Canadian stocks fell for the third time in four days, led by financial companies, after Bank of Montreal reported fourth-quarter earnings that missed the average analyst estimate in a Bloomberg survey.
BMO, Canada’s fourth-biggest lender by assets, lost 3.5 percent after its profit (BMO) excluding certain items missed the average estimate by 3.4 percent. Copper producer Quadra FNX Mining Ltd. (QUX) soared 40 percent after agreeing to be bought by KGHM Polska Miedz SA. Petrominerales Ltd. (PMG), which produces oil and gas in Colombia, plunged 16 percent after halting some production.
The Standard & Poor’s/TSX Composite Index slipped 38.08 points, or 0.3 percent, to 12,081.25.
“People are saying, ‘Where’s the significant growth going to come from for the Canadian banks?’” Anil Tahiliani, a money manager at McLean & Partners in Calgary, said in a telephone interview. The firm oversees about C$1 billion ($989 million). “It’s hard to say what’s going to drive the banks forward other than the global economic picture getting better.”
The S&P/TSX climbed 5.7 percent in the previous six days as central banks in Europe, Asia and North America cut lenders’ borrowing costs and Italy’s cabinet passed a package of spending cuts and tax increases. Canada’s benchmark stock gauge has fluctuated with developments in the European debt crisis this quarter, which has overshadowed growth in Canadian companies’ earnings.
The S&P/TSX Financials Index fell after Toronto-based BMO missed the analyst estimate for the first time in five quarters. Bank of Montreal slumped 3.5 percent to C$57.74. Royal Bank of Canada (RY), the country’s biggest lender, slipped 1.5 percent to C$48.50.
Regional lender Canadian Western Bank (CWB) dropped 4.7 percent, the most since July 2009, to C$27.13 after Sumit Malhotra, an analyst at Macquarie Group Ltd., reduced his rating on the shares to “neutral” from “outperform.”
The U.S. Dollar Index declined and raw-materials companies rose after the Financial Times said the European Union was in talks to almost double its bailout fund. The newspaper cited unnamed European officials.
Potash Corp. of Saskatchewan Inc., the world’s biggest fertilizer producer by market value, increased 2.9 percent to C$43.90 as corn advanced for the first time in four days. Goldcorp Inc. (G), the world’s second-largest gold producer by market value, climbed 1.4 percent to C$52.54 as the metal erased its losses in electronic trading.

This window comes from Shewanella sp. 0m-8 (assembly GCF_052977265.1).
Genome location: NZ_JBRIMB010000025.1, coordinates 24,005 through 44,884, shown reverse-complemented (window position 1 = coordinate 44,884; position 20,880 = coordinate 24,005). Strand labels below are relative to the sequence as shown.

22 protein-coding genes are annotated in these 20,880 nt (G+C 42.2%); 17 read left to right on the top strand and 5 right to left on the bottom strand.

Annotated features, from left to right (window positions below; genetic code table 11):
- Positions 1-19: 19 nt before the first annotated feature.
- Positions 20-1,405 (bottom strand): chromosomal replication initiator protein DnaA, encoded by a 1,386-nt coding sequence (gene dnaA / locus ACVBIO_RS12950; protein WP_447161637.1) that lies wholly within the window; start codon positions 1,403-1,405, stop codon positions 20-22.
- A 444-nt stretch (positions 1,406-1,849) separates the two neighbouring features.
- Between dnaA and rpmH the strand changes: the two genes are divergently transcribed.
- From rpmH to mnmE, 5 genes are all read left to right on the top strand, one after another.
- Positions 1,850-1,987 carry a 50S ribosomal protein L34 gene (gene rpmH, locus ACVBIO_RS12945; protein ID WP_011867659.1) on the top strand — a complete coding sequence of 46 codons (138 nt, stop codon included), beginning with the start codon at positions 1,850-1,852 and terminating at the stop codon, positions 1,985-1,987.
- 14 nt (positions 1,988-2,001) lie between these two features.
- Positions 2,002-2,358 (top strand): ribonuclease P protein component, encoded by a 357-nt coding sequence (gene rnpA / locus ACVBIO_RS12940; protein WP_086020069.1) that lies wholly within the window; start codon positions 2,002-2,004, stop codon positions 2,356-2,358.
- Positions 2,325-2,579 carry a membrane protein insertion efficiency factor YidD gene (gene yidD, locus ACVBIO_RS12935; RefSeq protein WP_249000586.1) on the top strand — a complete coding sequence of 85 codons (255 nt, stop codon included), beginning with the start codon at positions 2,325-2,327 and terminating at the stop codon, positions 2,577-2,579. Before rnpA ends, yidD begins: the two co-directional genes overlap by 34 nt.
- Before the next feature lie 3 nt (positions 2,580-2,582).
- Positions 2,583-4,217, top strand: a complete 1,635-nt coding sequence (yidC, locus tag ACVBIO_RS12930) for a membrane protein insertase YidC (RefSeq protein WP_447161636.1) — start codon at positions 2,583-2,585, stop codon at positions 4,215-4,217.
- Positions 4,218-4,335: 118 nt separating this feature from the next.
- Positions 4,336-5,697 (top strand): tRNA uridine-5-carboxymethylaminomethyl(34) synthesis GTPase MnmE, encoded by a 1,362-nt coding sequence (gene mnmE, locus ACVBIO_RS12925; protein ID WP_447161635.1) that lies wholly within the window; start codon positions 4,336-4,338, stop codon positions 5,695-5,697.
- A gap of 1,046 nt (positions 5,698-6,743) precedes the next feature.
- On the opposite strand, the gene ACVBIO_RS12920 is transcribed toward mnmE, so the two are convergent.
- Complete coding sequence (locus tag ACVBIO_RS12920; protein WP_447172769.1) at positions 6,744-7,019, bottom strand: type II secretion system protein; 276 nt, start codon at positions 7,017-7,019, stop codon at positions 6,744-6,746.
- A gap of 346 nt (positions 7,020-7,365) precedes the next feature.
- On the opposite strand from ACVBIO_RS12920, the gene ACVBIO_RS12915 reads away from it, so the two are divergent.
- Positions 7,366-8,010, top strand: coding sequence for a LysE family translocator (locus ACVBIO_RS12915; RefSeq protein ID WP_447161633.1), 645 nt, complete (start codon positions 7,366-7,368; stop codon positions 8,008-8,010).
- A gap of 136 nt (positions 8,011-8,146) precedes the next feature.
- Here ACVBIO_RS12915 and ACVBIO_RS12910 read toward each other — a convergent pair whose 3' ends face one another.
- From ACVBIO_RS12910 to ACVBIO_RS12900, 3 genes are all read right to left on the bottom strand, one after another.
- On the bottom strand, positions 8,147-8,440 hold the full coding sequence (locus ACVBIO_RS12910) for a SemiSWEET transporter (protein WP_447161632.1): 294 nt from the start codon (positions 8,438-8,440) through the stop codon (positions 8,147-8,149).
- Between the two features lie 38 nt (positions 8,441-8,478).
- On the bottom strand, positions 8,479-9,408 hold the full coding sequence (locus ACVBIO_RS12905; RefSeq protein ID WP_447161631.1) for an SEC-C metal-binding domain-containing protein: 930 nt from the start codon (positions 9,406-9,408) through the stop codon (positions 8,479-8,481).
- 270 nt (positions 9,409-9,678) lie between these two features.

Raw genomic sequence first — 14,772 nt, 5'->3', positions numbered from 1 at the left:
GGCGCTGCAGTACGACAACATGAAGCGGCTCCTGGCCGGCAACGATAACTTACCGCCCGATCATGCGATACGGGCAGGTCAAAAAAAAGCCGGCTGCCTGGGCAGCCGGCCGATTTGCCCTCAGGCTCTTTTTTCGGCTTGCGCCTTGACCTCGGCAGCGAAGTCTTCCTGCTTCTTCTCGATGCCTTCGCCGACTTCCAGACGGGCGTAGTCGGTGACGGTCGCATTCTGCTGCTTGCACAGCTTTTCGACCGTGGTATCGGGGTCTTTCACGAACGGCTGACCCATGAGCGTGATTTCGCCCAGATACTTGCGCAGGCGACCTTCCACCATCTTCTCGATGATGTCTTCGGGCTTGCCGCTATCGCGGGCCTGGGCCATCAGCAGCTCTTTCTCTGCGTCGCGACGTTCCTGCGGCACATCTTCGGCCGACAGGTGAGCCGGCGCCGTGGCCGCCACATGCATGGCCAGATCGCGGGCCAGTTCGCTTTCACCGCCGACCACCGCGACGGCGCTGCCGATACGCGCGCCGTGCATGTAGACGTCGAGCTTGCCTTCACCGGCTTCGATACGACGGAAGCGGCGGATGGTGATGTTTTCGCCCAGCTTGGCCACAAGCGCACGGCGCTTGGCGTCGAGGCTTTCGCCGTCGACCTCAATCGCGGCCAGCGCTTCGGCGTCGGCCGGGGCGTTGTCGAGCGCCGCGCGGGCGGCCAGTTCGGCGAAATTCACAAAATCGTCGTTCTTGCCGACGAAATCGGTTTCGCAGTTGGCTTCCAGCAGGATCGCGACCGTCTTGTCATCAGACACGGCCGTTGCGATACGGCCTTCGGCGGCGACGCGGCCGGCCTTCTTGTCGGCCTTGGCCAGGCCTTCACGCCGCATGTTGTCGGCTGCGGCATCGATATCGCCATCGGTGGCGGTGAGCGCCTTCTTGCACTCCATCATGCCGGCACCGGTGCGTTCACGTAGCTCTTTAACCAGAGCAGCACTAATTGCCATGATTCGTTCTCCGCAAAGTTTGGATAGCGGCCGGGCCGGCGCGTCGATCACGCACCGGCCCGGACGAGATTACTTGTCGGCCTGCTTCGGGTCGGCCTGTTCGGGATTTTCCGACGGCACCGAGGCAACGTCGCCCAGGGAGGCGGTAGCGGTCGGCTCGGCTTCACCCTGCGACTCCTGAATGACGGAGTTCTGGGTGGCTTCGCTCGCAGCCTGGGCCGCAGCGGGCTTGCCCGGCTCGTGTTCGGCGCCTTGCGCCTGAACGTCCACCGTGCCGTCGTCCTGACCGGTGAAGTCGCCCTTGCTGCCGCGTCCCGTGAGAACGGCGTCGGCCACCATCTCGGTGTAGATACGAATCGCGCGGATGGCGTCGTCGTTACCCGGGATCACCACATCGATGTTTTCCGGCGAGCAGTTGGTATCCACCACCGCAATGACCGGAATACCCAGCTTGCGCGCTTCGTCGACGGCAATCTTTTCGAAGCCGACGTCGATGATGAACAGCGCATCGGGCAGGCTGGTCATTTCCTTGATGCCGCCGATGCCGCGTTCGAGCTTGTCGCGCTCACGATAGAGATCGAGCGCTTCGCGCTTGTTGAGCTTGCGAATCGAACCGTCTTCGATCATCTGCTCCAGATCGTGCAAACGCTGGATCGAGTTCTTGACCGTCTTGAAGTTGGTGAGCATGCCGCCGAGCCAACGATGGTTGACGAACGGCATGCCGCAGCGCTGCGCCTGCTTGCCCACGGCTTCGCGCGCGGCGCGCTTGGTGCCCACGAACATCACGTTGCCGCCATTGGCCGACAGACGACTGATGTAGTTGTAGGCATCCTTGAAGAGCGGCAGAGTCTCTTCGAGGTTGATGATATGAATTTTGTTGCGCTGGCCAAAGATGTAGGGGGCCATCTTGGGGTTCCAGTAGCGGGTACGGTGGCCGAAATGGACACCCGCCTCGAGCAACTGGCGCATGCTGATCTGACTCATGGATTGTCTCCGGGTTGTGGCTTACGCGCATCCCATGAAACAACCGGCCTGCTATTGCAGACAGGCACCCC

Ivanhoe Mines Ltd., Rio Tinto Group’s partner in the Oyu Tolgoi copper mine in Mongolia, rose 5.1 percent to C$22.71 after Australia’s Business Spectator said Rio Tinto is “widely expected” to buy the shares of Ivanhoe it doesn’t already own. The website didn’t cite any sources. Luke Distelhorst, a spokesman for Ivanhoe, said the company has no comment on the report.
Quadra FNX, which operates in the U.S., Canada and Chile, jumped a record 40 percent to C$15.88 after saying Lubin, Poland-based KGHM, the biggest copper producer by European output, will buy it for C$15 a share in cash. The purchase would be the biggest acquisition of a Canadian base-metals company by price since Rio Tinto bought Alcan Inc. for $43 billion in 2007.
European Goldfields Ltd. (EGU), which is developing mines in Greece and Romania, surged 22 percent, the most since December 2008, to C$12.12 after Sky News said Eldorado Gold Corp. has approached it about a potential takeover. The network didn’t say where it got its information. European Goldfields said in a statement it received “preliminary and indicative approaches from third parties” regarding potential deals.
Petrominerales plunged 16 percent, the most since September 2008, to C$17.10 after saying it has suspended some production until it improves water-disposal capacity. Pacific Rubiales Energy Corp., which also operates in the country, retreated 4.2 percent to C$20.27.
Athabasca Oil Sands Corp., PetroChina Co.’s partner in oil- sands development, rallied 6.1 percent to C$13.35. The companies may be close to receiving regulatory approval for the MacKay project, Jeff Martin, an analyst at Peters & Co. in Calgary, said in an e-mail message.
Yoga-wear retailer Lululemon Athletica Inc. (LULU) slumped 6.5 percent to C$45.98 after Taposh Bari, an analyst at Jefferies & Co., reduced his 12-month share-price estimate to $54 from $59. Bari cut his 2012 profit forecasts after the Vancouver-based company reported sales that missed the average analyst estimate in a Bloomberg survey last week.
Canadian National Railway Co. (CNR), the country’s largest railroad, slipped 1.8 percent to C$78.39 after Gary Chase, an analyst at Barclays Plc, cut his rating on the shares to “underweight” from “equal weight.” CN is more-expensive relative to forecast earnings for 2012 than other North American railroads, Chase wrote in a note to clients.
Capstone Infrastructure Corp., which owns stakes in alternative-energy power plants, sank 37 percent to a record-low C$3.54 after cutting its earnings forecast and saying it may reduce its dividend.
Sandvine Corp. (SVC) tumbled 35 percent, the most since March 2008, to C$1.20. The maker of hardware and software for Internet service providers said fourth-quarter revenue was C$19.5 million ($19.3 million) to C$20 million, compared with an average analyst estimate in a Bloomberg survey of C$29 million.
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